Unity in Epistemology

1. Knowledge as a Unity
A detailed analysis and concretization of the principles that everything in the universe is interrelated, and that every item of knowledge is connected to every other. Why these principles are the antidote to rationalism. Students are given a simple item of knowledge — i.e., “The plane from Los Angeles will be two hours late” — and are led to see connections between this statement and all of human cognition.

2. How To Unite History and Philosophy
Does philosophy make science, including history, possible — or is it vice versa? What, if any, is the role of historical fact in validating the principles of epistemology? of ethics? of politics? Do we learn that reason is man’s basic means of survival by studying the nature of man or the history of men? Why did Ayn Rand say that she could not have formulated her ethics prior to the Industrial Revolution?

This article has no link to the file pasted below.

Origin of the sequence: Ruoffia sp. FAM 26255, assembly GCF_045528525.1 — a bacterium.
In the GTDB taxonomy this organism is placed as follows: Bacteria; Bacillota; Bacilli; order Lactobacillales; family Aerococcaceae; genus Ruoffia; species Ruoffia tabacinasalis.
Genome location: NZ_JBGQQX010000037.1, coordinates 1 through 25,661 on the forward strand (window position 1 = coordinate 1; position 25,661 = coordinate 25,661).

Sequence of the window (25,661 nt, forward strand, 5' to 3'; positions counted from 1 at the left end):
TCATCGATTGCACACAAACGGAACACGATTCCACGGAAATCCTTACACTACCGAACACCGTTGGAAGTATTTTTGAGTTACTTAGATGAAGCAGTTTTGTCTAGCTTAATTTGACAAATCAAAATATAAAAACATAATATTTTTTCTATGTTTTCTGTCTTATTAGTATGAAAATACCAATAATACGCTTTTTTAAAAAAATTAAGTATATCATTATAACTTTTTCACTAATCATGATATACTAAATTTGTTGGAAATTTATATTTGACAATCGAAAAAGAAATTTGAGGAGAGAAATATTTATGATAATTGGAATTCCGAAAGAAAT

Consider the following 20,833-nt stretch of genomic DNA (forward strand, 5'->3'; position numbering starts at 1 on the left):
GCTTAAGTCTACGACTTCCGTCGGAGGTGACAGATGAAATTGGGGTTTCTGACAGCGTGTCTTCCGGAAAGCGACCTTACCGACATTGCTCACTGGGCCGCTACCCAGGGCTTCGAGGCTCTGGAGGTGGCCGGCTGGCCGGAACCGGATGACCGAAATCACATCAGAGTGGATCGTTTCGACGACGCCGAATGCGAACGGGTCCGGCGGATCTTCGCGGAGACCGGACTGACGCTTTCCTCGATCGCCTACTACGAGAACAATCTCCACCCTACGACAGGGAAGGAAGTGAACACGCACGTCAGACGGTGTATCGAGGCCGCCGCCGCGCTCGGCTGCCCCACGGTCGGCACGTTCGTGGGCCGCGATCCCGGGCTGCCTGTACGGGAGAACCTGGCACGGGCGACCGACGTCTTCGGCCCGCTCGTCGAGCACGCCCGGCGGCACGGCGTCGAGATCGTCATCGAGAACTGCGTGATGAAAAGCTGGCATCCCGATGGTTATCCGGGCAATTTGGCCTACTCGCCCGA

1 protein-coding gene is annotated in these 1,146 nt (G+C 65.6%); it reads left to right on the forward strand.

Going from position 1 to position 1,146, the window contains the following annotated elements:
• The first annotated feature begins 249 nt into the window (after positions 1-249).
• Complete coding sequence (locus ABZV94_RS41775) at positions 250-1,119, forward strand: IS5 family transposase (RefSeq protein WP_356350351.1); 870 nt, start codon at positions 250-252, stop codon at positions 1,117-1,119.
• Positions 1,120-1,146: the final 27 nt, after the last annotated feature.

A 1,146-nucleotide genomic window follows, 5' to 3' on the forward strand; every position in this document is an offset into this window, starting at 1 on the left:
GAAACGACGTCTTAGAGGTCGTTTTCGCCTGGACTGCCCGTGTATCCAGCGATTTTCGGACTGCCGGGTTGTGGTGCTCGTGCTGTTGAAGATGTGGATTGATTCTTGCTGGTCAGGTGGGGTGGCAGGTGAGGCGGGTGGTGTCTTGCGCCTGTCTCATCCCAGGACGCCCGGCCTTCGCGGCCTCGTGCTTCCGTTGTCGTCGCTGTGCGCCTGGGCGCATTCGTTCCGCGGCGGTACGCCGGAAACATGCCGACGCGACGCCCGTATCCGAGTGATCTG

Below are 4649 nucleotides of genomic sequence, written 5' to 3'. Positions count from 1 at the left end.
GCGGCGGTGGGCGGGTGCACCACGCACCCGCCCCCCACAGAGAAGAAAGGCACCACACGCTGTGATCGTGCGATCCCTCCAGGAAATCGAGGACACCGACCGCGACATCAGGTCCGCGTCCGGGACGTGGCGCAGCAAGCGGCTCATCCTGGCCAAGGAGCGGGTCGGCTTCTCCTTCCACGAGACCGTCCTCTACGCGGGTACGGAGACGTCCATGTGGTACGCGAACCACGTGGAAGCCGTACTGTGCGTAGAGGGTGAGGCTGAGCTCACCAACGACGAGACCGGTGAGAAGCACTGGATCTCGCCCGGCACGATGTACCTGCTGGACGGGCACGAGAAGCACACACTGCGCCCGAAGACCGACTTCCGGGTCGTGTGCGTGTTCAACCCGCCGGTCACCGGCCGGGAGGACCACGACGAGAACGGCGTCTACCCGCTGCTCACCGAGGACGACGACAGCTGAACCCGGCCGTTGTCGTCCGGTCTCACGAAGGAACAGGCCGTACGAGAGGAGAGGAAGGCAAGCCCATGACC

3. Definitions
The principle of two definitions: why a certain category of philosophic term requires not one, but two definitions. How to answer such questions as: Does James Taggart pursue any values? Since Christianity preaches sacrifice, does it really offer a code of morality?

4. Is Morality Difficult or Easy To Practice
Virtue, fundamentally, as the choice to focus. Since knowledge must be a unity, does focus entail continuous mental work and/or struggle in order to perform the requisite integrations? If one is fully in focus, are his mental processes necessarily objective? Can a man ever act against his moral beliefs and yet still be fully in focus (e.g., the case of Rearden)?


All of Leonard Peikoff’s lectures may be ordered from the Ayn Rand Bookstore via their website, or by calling them at 1-800-729-6149 (U.S. or Canada), or 1-949-222-6557 (International).